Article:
Monday, November 14, 2011

Nighttime Scratching

Most babies will come home from the hospital wearing those tiny little mittens on their hands, and they'll wear them for a month or so and that's it.  If your little one has eczema, though, you might find yourself buying them quite a bit longer.  My little sweetheart is going to be 3 years old this week and we still have to keep her hands covered most nights.  Even though her eczema is relatively under control, I still catch her scratching in her sleep.  Even though she's old enough to stop herself from scratching in the daylight hours, when she's asleep, there's no way for her to know what she's doing. 

We started out with baby mittens when she was an infant, and then we used the "onesies" with the fold-over sleeves that turn into mittens.  Those usually only go up to size 12-months, so after that, I started buying 18-month and 24-month onesies, online, and I sewed the ends of the sleeves closed.  I felt a little bad making these "baby straight-jackets", but it was better for her, of course, than letting her scratch in her sleep.  I had looked online for professionally-made eczema wear, but the only ones I found were from the U.K. and prohibitively expensive.  They were made of eczema-friendly materials and looked awesome, but I just couldn't see paying upwards of $70-$80 for a single garment.  So, every once in a while, I would order a multi-pack of long-sleeved onesies and make my own.  I would go with the next size up from what she normally wore, so that I could put it on over her pajamas.  At first, I used the snaps to make sure she didn't try to take it off at night, but she got used to them pretty quick and I don't think she ever tried to take them off.  There was a time, when I bought some soft, cotton socks and tried to put those on her, but she would take those off at her earliest opportunity, or when she fell asleep, she would pull at them and eventually take them off.

As she got taller, the onesies wouldn't snap, so I ended up just leaving them open at the bottom.  Then, one day I was at the store and they had long-sleeved cardigans on clearance for $2.50 a piece, so I bought a few of those.  She had been getting a little tired of wearing the onesies at bedtime, so this discovery came just in time.  She was excited, because these "onesies" had buttons and seemed like a big-girl top.  (She still likes to call them "onesies".)  Anyway, I sewed up the ends of those and we're still managing to keep her in them, which is great.  As I said, she'll be 3, very soon, so we'll see how long we can get away with this, but I just thought I'd share our solution for her nighttime scratching.  Do you do this, too?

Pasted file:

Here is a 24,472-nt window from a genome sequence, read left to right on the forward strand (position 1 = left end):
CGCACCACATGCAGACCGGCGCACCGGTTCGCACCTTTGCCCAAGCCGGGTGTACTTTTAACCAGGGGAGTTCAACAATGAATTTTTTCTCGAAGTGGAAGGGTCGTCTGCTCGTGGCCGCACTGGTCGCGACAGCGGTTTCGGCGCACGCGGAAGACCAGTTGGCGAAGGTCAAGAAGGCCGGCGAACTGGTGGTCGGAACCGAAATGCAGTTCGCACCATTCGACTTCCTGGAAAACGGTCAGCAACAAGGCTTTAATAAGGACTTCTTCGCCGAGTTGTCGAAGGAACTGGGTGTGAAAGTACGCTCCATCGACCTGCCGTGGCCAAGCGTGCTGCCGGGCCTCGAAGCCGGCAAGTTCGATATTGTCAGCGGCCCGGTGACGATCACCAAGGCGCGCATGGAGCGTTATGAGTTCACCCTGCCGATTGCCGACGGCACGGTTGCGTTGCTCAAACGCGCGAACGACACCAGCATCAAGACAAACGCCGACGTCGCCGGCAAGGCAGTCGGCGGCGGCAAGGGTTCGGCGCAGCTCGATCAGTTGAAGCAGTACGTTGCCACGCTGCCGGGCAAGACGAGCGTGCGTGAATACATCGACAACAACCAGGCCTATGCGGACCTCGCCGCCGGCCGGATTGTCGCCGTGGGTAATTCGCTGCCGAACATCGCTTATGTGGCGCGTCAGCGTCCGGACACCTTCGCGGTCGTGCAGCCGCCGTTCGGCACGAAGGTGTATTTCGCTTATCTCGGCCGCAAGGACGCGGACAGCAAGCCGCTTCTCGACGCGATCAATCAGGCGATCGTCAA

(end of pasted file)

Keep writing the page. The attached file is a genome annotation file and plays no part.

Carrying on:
Friday, November 11, 2011

Mystery Rash

A minor crime has been committed in Allergy Town, today, and the search begins to find the culprit.  My poor angel broke out in a rash/hives, mostly on her legs, but pretty much all over.  I gave her Benadryl for the itching and she didn't appear to have any other symptoms.  The only "new guy in town" was the sweet potato pancakes, but she has had them the past couple of days.  Another change is that we switched from Zyrtec to Claritin, but that was also 4 days ago.  We didn't give her Claritin, this morning, because she complained about not liking it (which she usually doesn't do) and I had noticed that it was giving her tummy troubles.  Maybe there were just too many changes going on, today.  We'll be switching back to Zyrtec, tomorrow, and we'll see how the day goes.  I guess sweet potatoes are off the table for a while.

Update: It occurred to me, as I was getting ready for bed, that it might not have been something that she ate.  It might have been our trip to Costco!!  I have only taken her with me maybe 3 times in her whole life and I took her with me, yesterday.  I wiped down the cart, but maybe I didn't clean it well enough.  They were also cooking all kinds of foods and the smells were pretty thick.  I'm wondering if that was it, and not any of her foods, at all.  It's so tricky!